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BEN The Build-It Blog

Filling Your Toolbox

08/19/2021 By Joe Samalin

My last post was about second-hand tools bought from the son of a cabinet-maker. It just so happened that a few weeks later I found myself in Lewisburg, PA, a small town in Pennsylvania which happens to have a plethora of antique shops. I grew up in a family that was always shopping in thrift stores, garage sales, and the like, and I enjoy spending time in such places even today, especially antique stores, and especially for tools.

Being from New York City, there are a lot of such stores upstate, even just an hour or two (or more) north of NYC. You can find many tools in such places, and there is a definite pattern I have noticed of what tools they tend to carry, and that pattern has surprisingly been confirmed here in Lewisburg as well. I am sure many of you have found similar patterns looking over old tools and tool collections, feel free to share your stories and insights below. I want to share a bit of what I have found here as a message to newer woodworkers that are looking to add needed tools to their metaphorical and literal toolboxes, because in addition to (of course!) shopping at Tools For Working Wood, vintage tools can also be a fun way to fill your toolbox.

All of the pictures for this blog come from a trip to the Roller Mills Marketplace - a towering 5 story structure that houses 100’s of individual stalls, with an endless variety of antique and vintage items for sale. Some stalls have lots of tools and some have one or two, with the latter sometimes offering better prices on what they have. Here is a sampling of the kind of tools you can most often find, as well as some of the fun mystery tools that I found as well.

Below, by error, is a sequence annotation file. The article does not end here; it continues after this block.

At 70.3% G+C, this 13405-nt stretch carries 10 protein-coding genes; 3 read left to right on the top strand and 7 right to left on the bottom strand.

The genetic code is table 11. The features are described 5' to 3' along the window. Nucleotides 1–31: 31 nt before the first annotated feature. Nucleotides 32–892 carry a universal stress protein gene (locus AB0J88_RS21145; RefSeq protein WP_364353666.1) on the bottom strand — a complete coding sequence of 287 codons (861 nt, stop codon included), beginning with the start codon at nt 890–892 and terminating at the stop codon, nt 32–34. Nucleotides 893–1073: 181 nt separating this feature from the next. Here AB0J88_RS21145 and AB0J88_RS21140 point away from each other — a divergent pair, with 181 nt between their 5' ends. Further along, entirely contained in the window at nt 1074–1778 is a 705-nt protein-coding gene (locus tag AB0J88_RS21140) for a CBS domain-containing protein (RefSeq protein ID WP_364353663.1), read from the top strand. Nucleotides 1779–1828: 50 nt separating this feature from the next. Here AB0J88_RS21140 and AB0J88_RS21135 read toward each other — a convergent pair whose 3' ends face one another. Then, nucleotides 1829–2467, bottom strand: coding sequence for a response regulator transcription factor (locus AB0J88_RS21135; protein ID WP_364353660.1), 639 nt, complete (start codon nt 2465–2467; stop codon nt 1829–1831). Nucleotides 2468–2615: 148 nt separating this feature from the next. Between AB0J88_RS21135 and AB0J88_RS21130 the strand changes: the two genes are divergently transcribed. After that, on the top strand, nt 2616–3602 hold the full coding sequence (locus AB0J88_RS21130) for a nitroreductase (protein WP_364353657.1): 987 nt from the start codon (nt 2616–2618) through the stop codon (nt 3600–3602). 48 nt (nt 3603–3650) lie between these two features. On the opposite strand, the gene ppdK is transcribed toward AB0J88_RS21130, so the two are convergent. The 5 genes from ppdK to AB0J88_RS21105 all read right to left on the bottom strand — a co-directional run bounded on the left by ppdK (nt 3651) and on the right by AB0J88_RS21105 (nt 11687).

Old saws



Hand saws
Hand saws


Timber saws available
Timber saws available


Let’s start with saws, a favorite of ours at TFWW. You can find a wide variety of hand saws out and about. Panel saws, coping and fret saws, electric saws, metal saws, and more. Some might be in close to original condition, but more of them are usually less so. If you are looking for a handsaw for cutting down stock or fine joinery, then you just need to make sure it is in good general condition, and is sharp enough to cut.

Bow saw for $35
Bow saw for $35

You will always find some mystery tools as well. Including this saw below - a “primitive saw” as it is labeled. Google is often your friend in shops like these - check what tools are, what they are for, if you can get accessories for them, and even what they might be worth and if the price is a good one.

A
A "primitive" saw


To get your saws into shape, you can sharpen your own fixed blade hand saws if you are so inclined, or pay a professional to do it for you. While you can occasionally find vintage saw files and vices out there, they tend to be harder to find. You can give looking for them a shot, but for tool accessories you need, it is often easier to look at shops like ours, for example our Gramercy Tools 14” Saw Vice and Corradi saw files. For coping saws, fret saws, jigsaws and other replaceable-blade saws, it is advised to check online to make sure blades for your soon-to-be vintage tool are available.

Hand Tools and Tool boxes